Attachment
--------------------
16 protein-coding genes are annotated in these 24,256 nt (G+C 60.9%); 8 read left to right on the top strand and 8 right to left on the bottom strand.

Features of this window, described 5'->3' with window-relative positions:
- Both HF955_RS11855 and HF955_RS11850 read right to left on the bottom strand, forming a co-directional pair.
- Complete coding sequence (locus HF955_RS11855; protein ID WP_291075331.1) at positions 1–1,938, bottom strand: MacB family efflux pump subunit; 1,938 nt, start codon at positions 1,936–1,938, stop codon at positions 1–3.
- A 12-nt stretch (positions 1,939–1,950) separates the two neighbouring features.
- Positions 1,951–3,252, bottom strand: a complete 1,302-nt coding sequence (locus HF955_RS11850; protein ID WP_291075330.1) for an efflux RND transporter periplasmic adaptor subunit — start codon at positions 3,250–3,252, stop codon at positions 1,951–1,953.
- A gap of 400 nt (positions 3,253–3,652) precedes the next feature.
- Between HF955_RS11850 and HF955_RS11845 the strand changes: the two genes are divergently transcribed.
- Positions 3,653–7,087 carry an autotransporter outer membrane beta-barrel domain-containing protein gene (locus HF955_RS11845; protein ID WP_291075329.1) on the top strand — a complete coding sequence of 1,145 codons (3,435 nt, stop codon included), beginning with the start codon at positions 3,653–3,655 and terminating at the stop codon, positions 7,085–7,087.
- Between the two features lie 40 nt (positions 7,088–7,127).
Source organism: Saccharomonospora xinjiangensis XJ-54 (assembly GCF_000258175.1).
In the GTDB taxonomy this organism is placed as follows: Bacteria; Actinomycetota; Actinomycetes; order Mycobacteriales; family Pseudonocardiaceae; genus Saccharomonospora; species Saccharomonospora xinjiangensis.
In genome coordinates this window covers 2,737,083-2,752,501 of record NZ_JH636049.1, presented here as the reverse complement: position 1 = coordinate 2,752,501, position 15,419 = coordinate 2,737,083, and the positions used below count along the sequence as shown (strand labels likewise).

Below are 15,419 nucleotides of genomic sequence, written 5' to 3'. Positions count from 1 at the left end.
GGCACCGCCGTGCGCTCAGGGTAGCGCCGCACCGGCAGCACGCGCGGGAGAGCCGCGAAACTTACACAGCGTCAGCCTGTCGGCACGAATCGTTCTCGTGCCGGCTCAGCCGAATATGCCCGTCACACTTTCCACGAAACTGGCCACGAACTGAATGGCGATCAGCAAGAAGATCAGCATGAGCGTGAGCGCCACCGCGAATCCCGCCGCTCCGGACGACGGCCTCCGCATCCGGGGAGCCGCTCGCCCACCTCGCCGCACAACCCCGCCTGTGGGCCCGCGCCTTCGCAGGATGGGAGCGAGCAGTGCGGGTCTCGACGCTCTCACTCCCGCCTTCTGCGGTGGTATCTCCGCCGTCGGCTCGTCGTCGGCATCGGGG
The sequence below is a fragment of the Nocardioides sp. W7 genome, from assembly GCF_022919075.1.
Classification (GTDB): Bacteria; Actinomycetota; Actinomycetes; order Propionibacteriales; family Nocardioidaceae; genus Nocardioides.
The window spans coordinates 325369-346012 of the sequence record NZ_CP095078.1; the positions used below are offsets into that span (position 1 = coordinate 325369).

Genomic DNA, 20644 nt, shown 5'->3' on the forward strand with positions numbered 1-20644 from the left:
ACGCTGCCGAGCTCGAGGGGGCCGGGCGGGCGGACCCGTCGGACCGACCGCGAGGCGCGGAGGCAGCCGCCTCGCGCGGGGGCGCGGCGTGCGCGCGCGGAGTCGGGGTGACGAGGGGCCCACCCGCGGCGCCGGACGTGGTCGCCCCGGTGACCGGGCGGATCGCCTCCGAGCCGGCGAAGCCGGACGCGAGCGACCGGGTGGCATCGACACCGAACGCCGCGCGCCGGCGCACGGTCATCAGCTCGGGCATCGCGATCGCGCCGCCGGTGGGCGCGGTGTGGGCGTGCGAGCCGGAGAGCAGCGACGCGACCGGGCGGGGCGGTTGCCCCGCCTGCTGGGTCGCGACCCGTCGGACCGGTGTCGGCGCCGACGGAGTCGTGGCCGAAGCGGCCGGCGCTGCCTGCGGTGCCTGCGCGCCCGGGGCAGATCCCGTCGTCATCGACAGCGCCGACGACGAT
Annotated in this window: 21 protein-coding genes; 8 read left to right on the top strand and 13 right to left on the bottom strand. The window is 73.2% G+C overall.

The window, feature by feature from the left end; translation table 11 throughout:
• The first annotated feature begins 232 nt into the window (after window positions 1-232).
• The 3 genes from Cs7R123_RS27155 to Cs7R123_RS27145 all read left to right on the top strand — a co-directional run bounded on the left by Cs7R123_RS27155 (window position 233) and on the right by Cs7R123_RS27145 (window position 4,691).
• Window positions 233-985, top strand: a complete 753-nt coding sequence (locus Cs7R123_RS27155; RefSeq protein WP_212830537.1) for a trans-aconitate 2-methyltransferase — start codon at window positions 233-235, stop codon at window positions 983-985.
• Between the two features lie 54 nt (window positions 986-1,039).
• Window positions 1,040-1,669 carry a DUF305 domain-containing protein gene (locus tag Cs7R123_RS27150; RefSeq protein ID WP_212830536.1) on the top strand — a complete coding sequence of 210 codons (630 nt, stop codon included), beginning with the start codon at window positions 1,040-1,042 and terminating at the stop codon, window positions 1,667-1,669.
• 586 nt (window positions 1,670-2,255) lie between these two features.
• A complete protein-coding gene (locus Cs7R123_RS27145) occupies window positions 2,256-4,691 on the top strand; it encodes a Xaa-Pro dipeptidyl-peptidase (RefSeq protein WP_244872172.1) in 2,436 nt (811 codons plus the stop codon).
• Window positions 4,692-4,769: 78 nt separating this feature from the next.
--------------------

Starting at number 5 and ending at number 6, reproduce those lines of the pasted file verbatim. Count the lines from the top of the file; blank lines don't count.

- A 12-nt stretch (positions 1,939–1,950) separates the two neighbouring features.
- Positions 1,951–3,252, bottom strand: a complete 1,302-nt coding sequence (locus HF955_RS11850; protein ID WP_291075330.1) for an efflux RND transporter periplasmic adaptor subunit — start codon at positions 3,250–3,252, stop codon at positions 1,951–1,953.